Turning your car into a Time Machine – A Road Trip through Time

Luckily, to go on this adventure, there is no need to find a DeLorean.

Motorists can share in the history of the province through Alberta Culture and Tourism’s extensive network of more than 80 “Heritage Markers”. Each marker reveals a chapter in the story of Alberta, detailing the milestone events and the landmark people and places that have played a significant role in our shared history.

The Heritage Marker Program was launched in 1955 to celebrate Alberta’s Golden Jubilee. While the program is administered by the Heritage Division of Alberta Culture and Tourism, the overwhelming majority of the markers have been initiated by the public. Organizations and individual Albertans are encouraged to submit suggestions for topics and locations for future heritage markers.

While cruising along enjoying the beauty of Alberta’s landscape, keep your eyes peeled for sightings of Alberta’s past. Here’s a sample of what awaits you out there on the open road!

On to the Pacific!

David Thompson2The newest Heritage Marker, On to the Pacific was unveiled on May 9 and tells the story of famed fur trader, surveyor and explorer David Thompson.

Located west of Edson along Hwy 16 at the highway rest stop near Medicine Lodge, the marker commemorates Thompson’s visit to the area of present-day Hinton in the winter of 1810-1811 on his journey over Athabasca Pass. The marker was initiated by the Hinton Historical Society, with the support of Yellowhead County and is a fitting tribute to a Canadian legend and a vital period in the development of our nation.

Fort Vermilion

Checking your map? Then look up…waaay up…and you’ll see Fort VermilionFort Vermilion 1

Located along the east side of Highway 35, about 4 km south of High Level, the Fort Vermilion Heritage Marker tells the story of one of Alberta’s oldest communities.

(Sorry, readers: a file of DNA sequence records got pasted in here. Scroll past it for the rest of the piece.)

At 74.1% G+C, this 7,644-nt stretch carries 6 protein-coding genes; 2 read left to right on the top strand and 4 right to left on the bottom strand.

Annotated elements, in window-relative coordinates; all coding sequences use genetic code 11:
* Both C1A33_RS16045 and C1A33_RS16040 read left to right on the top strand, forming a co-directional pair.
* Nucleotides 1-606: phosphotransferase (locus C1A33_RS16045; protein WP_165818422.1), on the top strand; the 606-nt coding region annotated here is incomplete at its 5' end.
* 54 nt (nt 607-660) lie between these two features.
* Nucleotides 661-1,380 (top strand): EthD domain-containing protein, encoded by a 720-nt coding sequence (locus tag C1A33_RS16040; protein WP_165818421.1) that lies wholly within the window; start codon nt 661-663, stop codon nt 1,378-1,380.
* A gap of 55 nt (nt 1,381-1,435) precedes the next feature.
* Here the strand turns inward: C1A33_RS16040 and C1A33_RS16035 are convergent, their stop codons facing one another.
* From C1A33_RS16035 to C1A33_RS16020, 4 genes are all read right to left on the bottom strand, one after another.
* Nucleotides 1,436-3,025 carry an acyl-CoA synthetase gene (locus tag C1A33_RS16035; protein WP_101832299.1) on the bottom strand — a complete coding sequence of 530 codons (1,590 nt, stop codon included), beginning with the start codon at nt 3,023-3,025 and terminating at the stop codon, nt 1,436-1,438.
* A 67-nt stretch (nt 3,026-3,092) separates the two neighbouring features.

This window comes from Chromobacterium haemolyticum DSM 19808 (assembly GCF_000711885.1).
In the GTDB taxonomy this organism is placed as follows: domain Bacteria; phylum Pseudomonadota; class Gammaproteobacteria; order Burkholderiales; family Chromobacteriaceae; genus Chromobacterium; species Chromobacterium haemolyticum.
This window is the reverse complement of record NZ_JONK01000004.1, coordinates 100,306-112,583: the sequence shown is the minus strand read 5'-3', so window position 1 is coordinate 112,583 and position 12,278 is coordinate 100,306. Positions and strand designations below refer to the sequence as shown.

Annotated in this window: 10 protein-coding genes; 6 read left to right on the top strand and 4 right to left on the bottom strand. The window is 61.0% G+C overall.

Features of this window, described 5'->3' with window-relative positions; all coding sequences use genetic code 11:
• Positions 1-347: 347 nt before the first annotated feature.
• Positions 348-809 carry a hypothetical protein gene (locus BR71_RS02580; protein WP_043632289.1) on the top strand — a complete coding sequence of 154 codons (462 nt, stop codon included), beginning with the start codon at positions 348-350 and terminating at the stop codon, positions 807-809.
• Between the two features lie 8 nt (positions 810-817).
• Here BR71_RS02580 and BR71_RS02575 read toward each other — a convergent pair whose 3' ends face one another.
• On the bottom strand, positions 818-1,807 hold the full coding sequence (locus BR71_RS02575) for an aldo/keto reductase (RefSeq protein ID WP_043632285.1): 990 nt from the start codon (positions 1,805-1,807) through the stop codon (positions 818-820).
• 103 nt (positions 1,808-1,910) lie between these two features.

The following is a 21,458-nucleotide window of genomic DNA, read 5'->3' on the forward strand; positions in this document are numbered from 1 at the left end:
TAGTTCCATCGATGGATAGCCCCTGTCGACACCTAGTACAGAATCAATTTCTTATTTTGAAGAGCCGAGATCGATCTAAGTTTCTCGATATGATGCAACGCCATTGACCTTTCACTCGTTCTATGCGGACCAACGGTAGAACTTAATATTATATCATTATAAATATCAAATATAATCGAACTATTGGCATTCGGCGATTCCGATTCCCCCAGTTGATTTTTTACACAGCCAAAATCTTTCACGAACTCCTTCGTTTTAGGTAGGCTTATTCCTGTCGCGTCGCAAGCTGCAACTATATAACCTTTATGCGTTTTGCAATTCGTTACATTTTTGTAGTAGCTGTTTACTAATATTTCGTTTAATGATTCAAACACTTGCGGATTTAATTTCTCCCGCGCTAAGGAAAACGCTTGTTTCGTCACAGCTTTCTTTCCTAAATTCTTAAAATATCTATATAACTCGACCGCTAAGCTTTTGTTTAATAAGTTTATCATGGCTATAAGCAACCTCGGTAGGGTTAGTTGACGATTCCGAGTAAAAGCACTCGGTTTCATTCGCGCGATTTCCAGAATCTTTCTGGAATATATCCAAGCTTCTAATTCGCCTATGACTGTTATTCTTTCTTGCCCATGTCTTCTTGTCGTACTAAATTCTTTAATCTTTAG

About 250 km from the Alberta/NWT border, visitors will discover Fort Vermilion, a community with roots that go back more than 8,000 years. Here a gathering place was established by Aboriginal groups hunting, gathering, and living in the area.

Once the site of a thriving fur trade, both the North West Company and the Hudson’s Bay Company established operations at Fort Vermilion, each vying for control of the lucrative crop of pelts harvested by Aboriginal, Metis and European trappers. Now, it is wheat being harvested, and with the region long growing season resulting in bumper crops.

Japanese Settlement

Just west of the southern Alberta town of Raymond at road side pull out along Highway 52 stands a tribute to Alberta’s early Japanese pioneers.

Finding work laying track for the railroad or on construction of irrigation projects, early Japanese newcomers settled primarily in the south in communities like Raymond or Hardieville (near Lethbridge) although a small Japanese community was established at Redwater, northeast of Edmonton.

The outbreak of World War II had a dramatic impact on Alberta’s Japanese community with the relocation of Canadian of Japanese from British Columbia. Though most returned to their home province, many of the new Albertans stayed to strengthen one of the province’s most dynamic cultural communities.

Big Valley’s “Church on the Hill”

Big Valley’s St. Edmund’s Anglican Church stands as a comforting sentinel on a hill overlooking the central Alberta Blue Church 3community. But as interesting as the building itself, is the story of how it came to be almost century-old. The details of that story are shared in a Heritage Marker located on the grounds of the church.

Designated as a Provincial Historic Resource in 2002, St. Edmunds traces its roots back to England and one of its earliest benefactors, Caroline Leffler. From her home across the Atlantic, Leffler offered the donation to the Bishop of the Anglican Diocese of Calgary to establish a church in an area of his choice. Big Valley was selected and the church was constructed on the crest of the valley, visible from miles away. The “big blue church on the hill” is a cherished community landmark and symbol of Alberta’s “colourful” past.

So, as you are cruising down Alberta’s highways, look for the road side pullouts and take a break on your holiday road trip. Get out…stretch…enjoy the beautiful Alberta summer…and share in a bit of local history through an Alberta Heritage Marker – a rear view mirror into our past.

2 thoughts on “Turning your car into a Time Machine – A Road Trip through Time

  1. This is a great venue to engage Albertans!!! The Historical Society of Alberta is often consulted about these matters and we refer all enquiries to the Alberta Culture website for the most accurate and current information. You make me proud to be an Albertan.

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